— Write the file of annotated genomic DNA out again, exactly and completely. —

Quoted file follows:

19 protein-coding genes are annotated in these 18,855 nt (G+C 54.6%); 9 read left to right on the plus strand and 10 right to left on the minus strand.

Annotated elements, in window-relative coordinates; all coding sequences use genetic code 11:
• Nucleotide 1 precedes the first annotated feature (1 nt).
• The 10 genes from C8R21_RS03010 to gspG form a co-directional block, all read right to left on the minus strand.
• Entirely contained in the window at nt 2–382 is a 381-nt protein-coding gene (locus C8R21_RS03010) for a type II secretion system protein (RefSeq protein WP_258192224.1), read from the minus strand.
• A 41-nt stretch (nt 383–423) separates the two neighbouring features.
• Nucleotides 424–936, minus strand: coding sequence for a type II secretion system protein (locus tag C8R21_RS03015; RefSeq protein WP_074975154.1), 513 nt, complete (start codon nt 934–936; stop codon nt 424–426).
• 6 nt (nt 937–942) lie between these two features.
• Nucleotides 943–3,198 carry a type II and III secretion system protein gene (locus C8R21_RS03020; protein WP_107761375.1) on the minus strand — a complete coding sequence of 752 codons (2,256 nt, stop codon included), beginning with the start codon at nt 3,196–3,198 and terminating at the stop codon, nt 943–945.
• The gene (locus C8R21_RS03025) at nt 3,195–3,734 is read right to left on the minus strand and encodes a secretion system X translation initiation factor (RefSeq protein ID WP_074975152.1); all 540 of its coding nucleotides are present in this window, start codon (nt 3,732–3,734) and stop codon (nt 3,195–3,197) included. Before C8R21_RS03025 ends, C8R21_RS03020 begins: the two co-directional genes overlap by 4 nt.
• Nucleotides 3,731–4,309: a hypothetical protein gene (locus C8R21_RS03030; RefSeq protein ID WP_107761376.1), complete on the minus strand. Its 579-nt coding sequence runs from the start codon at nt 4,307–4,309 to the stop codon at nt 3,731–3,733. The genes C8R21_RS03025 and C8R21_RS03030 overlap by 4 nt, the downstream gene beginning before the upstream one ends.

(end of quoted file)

19 protein-coding genes are annotated in these 18,855 nt (G+C 54.6%); 9 read left to right on the plus strand and 10 right to left on the minus strand.

Annotated elements, in window-relative coordinates; all coding sequences use genetic code 11:
• Nucleotide 1 precedes the first annotated feature (1 nt).
• The 10 genes from C8R21_RS03010 to gspG form a co-directional block, all read right to left on the minus strand.
• Entirely contained in the window at nt 2–382 is a 381-nt protein-coding gene (locus C8R21_RS03010) for a type II secretion system protein (RefSeq protein WP_258192224.1), read from the minus strand.
• A 41-nt stretch (nt 383–423) separates the two neighbouring features.
• Nucleotides 424–936, minus strand: coding sequence for a type II secretion system protein (locus tag C8R21_RS03015; RefSeq protein WP_074975154.1), 513 nt, complete (start codon nt 934–936; stop codon nt 424–426).
• 6 nt (nt 937–942) lie between these two features.
• Nucleotides 943–3,198 carry a type II and III secretion system protein gene (locus C8R21_RS03020; protein WP_107761375.1) on the minus strand — a complete coding sequence of 752 codons (2,256 nt, stop codon included), beginning with the start codon at nt 3,196–3,198 and terminating at the stop codon, nt 943–945.
• The gene (locus C8R21_RS03025) at nt 3,195–3,734 is read right to left on the minus strand and encodes a secretion system X translation initiation factor (RefSeq protein ID WP_074975152.1); all 540 of its coding nucleotides are present in this window, start codon (nt 3,732–3,734) and stop codon (nt 3,195–3,197) included. Before C8R21_RS03025 ends, C8R21_RS03020 begins: the two co-directional genes overlap by 4 nt.
• Nucleotides 3,731–4,309: a hypothetical protein gene (locus C8R21_RS03030; RefSeq protein ID WP_107761376.1), complete on the minus strand. Its 579-nt coding sequence runs from the start codon at nt 4,307–4,309 to the stop codon at nt 3,731–3,733. The genes C8R21_RS03025 and C8R21_RS03030 overlap by 4 nt, the downstream gene beginning before the upstream one ends.